Lee Harris: It was very much evolution. So, the pieces of the story and the relationships were there from the very beginning. Individual scenes were pretty much there from the beginning, and the voices have been recorded very early on. But really a lot of the things that you just mentioned, started to come together during both the pre-production and production phase and some even quite late into the production phase.
Initially, we did a preview version, which we took to Venice in 2019, which was kind of a short version around five minutes long. Before the pandemic, myself, MICHAEL O’CONNOR and BENJAMIN CLEARY attended and were able to see all the other great experiences. And we really learned a lot from other people and other creators that were there.
And, after that point, we came back and there was a big rewrite that happened, a restructure. And we took that forward into the pre-production phase. There were a number of key points that flipped what we originally thought. So, for example, once we were in pre-production, we were always gonna start in the studio environment that we have. And then from that point to go through the other memory sequences.
The idea was that we will be in a void, a black void.
Actually, our executive producer Raphael Penasa, suggested at that point that we have this amazing, detailed environment that was frankly, made in so much detail and high fidelity, with the tiny pins that put the pictures on the wall.
The suggestion was to utilize this amazing environment to tell the story; and not only I think this works great aesthetically, but it also really tied in the idea of being trapped in this space, trapped inside your own head as well.
It works really nicely think both from a concept point of view and aesthetically.
And then from that point, I think the last things that you described started to come into play. At the same time, other things happen because of constraints that we had budgetary.
The raindrops scene that you talk about, for example, it was a much longer scene where you kind of in this big cave with lots of paper balls all around. But when we got into VR, and we’ve got to that point in the story, for many reasons – project schedule, but also in terms of pacing – the story that wasn’t working. So that scene with the raindrops is actually born out of restrictions. We have this rule ‘nothing’s ever approved until it’s seen’ – you can plan out, you can storyboard until you’re actually in VR, you never really know if it works or not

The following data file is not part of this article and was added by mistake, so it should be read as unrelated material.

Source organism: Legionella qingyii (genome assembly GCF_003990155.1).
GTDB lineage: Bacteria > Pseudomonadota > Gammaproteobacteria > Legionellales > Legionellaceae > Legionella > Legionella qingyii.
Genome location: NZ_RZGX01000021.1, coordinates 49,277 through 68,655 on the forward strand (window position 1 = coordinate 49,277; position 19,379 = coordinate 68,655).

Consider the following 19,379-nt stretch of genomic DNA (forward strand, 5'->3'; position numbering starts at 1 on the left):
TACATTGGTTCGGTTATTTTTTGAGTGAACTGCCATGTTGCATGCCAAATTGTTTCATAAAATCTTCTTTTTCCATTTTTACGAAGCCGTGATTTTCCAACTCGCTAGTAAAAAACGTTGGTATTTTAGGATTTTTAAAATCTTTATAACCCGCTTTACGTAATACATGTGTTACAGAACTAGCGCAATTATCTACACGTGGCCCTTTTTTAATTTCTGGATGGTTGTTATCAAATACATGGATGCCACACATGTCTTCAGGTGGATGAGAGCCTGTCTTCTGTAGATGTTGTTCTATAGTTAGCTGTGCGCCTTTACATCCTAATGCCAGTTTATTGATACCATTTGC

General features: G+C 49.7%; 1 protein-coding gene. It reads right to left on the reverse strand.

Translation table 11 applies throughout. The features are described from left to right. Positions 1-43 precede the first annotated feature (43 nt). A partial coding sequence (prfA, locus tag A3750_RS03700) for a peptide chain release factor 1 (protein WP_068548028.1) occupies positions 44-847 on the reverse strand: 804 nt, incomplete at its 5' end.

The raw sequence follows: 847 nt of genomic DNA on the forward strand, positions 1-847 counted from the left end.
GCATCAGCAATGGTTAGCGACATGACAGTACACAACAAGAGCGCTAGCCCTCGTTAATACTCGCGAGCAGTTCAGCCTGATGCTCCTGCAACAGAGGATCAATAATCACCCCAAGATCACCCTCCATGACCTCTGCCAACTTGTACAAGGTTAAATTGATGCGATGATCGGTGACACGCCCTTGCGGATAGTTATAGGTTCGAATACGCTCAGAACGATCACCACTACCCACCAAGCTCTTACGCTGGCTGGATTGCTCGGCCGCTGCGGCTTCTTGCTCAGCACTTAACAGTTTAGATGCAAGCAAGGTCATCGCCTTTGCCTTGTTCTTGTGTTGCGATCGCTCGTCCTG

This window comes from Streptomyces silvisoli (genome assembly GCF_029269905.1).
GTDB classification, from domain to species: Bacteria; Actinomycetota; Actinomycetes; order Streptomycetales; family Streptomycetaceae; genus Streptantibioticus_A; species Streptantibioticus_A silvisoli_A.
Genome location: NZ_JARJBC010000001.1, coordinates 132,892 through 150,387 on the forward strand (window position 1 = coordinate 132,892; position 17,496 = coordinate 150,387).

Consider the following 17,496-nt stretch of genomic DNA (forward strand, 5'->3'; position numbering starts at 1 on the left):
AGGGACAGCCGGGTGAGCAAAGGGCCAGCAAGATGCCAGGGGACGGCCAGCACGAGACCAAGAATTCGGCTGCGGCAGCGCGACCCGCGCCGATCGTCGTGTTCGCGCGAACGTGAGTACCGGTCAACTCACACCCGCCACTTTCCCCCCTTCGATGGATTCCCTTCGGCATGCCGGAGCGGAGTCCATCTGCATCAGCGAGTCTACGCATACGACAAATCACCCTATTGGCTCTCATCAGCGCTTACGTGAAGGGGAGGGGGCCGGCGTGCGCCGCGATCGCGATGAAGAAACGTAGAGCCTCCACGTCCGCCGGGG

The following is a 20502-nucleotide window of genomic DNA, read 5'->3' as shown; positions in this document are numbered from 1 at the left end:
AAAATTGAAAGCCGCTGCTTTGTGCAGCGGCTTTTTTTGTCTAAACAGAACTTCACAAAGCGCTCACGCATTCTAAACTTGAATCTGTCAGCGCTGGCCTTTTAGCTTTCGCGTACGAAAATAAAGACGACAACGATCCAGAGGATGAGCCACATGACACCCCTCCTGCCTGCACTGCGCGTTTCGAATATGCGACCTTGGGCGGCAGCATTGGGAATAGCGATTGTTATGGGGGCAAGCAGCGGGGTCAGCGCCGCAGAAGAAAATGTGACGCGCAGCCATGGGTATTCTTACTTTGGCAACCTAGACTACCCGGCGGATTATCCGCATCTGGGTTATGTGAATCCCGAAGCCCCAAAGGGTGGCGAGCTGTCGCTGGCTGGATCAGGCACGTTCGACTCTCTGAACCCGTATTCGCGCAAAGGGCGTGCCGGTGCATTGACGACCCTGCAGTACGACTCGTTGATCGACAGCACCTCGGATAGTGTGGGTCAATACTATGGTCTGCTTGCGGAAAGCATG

TVA: I guess from what you’re telling you, you did a lot of testing and iterations….
Lee Harris: Yes, definitely we did that, with the time and resources we had, we did as much as we possibly could. And I think lots of things kind of came together towards the end. There was a long, interesting process, but one that was very worthwhile!
TVA: And from the difficulties point of view, what would you say was the most difficult point in the entire process?
Lee Harris: As with the nature of these projects, raising support and finances is always difficult. We obviously had quite a large budget for this production, considering both the talents involved and the vision that we wanted to achieve.
After the preview version in Venice in 2019, we spent probably 18 months raising the rest of the finance and going through different iterations of scripts and approvals and drawing from lots of different avenues. It was important to get the production off the ground.
Having productions in different companies, different countries helps to bring that financial plan together, as well as to utilise different support systems in different countries.
TVA: Actually, I’m glad that you touched on that point because anyhow…. If somebody would like to start a VR/XR production company, what advice would you give to that person?
Lee Harris: We entered the VR world with very little experience; myself and MICHAEL O’CONNOR and obviously BENJAMIN CLEARY, we’d all worked in film at some stage, and I also in the game industry, and we were fortunate in that respect.
VR has elements from all these traditional media entertainment industries, film, TV, games, etc. And we’re quite fortunate to have access to a pool of people from that area, we knew people who were Unreal developers, artists, sound engineers, people from film in terms of directing, the production side, etc. You have to go out there, find whatever money you can. There is money out there, some quite small, but to start making things is the best way to learn. Maybe not in the most cost effective way, but mistakes are as valuable as successes, particularly at this point.
I think the VR industry and the VR community is very open and welcoming, happy to help or to point you in the right direction, give advice, or to connect you with someone. And really tapping into that and building a network is hugely important. So, if you can, “get out there and do it!”, would be the advice.